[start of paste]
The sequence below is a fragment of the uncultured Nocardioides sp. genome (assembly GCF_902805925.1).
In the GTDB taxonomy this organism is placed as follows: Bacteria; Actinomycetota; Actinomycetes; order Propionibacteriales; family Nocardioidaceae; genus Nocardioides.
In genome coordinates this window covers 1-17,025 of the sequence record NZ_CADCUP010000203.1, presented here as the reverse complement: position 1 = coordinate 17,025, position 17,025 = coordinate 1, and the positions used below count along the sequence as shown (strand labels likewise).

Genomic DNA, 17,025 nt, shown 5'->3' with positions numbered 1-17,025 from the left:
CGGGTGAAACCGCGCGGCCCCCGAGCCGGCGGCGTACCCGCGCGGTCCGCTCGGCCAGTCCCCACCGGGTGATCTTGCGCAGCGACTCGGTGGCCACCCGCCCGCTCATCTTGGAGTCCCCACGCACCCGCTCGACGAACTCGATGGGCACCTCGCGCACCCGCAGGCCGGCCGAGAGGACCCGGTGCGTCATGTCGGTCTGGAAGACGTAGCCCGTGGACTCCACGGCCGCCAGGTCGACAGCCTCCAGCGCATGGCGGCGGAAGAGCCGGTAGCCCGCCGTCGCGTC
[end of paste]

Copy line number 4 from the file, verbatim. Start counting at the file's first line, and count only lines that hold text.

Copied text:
Genomic DNA, 17,025 nt, shown 5'->3' with positions numbered 1-17,025 from the left: